In Ciliantar, the Tympanasiring bury their large bodies beneath the sand, leaving a single antenna above.  The antenna detects a meal or danger as it approaches, which prompts the attack. Large sacks of venom located in the back of the Tympanasiring’s mouth project an acid that quickly paralyzes the victim alive as the Tympanasiring’s young surface to devour the flesh. Few have escaped an encounter with a Tympanasiring, but those who have survived carry deep scars of the acid burns.

Because the Tympanasiring require very little food or water, they can remain dormant for at least two mooncycles. Each has six legs, a hulky body, and an elongated head. They have been known to grow taller than humans. Six eyes, three on either side of the head, can move independently at the beast’s will, leaving little room for a sneak attack. Its senses are heightened thanks to an attentive antenna located in the center of its head. Tiny hairs protect the hard shell-like skin from drying and cracking in the hot desert terrain. The front two legs have small claws that help the creatures bury themselves deeply and quickly in the sand.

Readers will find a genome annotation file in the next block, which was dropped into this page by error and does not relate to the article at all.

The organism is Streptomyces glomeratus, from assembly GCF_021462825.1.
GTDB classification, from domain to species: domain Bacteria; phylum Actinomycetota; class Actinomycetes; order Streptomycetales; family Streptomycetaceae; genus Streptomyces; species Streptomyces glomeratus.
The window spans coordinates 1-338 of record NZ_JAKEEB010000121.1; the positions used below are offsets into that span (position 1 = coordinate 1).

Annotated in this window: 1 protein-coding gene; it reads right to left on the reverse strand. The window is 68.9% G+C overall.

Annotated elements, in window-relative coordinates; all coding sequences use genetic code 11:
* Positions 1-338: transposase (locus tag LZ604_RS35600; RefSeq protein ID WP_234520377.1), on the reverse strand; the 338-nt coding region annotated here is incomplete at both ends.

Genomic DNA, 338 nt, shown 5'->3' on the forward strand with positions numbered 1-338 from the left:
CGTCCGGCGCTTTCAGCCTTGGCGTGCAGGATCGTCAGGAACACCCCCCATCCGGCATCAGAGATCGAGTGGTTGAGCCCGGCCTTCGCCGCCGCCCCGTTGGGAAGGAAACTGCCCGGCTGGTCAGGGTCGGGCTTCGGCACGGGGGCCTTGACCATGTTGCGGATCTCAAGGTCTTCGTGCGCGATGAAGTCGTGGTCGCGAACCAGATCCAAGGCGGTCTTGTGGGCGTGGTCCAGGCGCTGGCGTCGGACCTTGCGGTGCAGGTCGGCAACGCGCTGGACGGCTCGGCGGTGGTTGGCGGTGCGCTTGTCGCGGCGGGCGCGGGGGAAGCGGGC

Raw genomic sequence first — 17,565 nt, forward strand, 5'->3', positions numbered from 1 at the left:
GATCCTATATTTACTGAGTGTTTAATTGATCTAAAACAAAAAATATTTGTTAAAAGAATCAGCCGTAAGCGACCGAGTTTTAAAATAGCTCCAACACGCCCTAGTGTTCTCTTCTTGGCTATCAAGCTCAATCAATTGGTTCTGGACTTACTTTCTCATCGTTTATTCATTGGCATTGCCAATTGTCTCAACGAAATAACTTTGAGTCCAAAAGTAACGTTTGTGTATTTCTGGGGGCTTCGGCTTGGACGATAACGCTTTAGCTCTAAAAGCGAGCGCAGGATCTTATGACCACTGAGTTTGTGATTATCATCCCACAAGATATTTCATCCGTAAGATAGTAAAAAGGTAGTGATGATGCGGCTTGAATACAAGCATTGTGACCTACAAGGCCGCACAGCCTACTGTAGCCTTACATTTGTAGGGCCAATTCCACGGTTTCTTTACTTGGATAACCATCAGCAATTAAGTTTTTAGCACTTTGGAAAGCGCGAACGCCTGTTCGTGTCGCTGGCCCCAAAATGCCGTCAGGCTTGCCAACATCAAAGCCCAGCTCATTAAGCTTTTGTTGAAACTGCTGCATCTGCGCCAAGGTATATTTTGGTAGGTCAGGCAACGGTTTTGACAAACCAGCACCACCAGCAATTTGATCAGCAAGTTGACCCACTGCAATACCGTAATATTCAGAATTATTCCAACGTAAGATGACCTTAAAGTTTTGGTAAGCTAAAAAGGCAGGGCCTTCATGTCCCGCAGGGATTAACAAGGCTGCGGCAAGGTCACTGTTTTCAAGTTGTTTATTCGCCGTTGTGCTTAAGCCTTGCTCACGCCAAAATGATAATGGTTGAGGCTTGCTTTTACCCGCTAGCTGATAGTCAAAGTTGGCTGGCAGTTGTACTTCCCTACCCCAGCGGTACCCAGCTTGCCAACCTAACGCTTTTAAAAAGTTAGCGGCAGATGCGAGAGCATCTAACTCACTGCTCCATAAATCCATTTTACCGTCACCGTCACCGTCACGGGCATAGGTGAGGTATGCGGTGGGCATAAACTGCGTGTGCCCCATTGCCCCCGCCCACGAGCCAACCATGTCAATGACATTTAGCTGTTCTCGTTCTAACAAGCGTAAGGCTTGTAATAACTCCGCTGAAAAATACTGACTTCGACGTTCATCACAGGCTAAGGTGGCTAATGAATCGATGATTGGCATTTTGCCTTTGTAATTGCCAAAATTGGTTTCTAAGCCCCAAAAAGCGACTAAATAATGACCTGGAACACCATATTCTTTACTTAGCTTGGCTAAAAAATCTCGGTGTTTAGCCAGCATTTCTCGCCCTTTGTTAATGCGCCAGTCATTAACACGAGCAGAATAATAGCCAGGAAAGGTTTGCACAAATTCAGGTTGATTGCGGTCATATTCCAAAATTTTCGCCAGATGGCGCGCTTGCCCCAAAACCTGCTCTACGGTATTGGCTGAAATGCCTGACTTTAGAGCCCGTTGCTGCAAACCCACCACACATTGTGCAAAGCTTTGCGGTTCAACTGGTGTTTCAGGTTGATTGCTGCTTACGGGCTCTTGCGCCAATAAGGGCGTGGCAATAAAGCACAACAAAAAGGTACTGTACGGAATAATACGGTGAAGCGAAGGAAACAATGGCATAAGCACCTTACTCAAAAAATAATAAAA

The Tympanasiring are vicious creatures that have been known to devour each other when there is a lack of food. After mating, the mother lays one egg sac that can produce at least thirty offspring and in some cases, fifty. The mother finds a cool, dry place, tunneled and protected, in the sand to hide her egg. After five mooncycles, fully developed Tympanasiring emerge from the sand in search of food. Some younglings begin to eat their siblings during this journey to the surface. The young require sustenance at least twice per mooncycle for the first three to four cycles of their lives. They learn to nest and hunt from their mothers and usually eat the fathers to survive. After reaching maturity, Tympanasiring normally live in solitude unless they are ready to mate.


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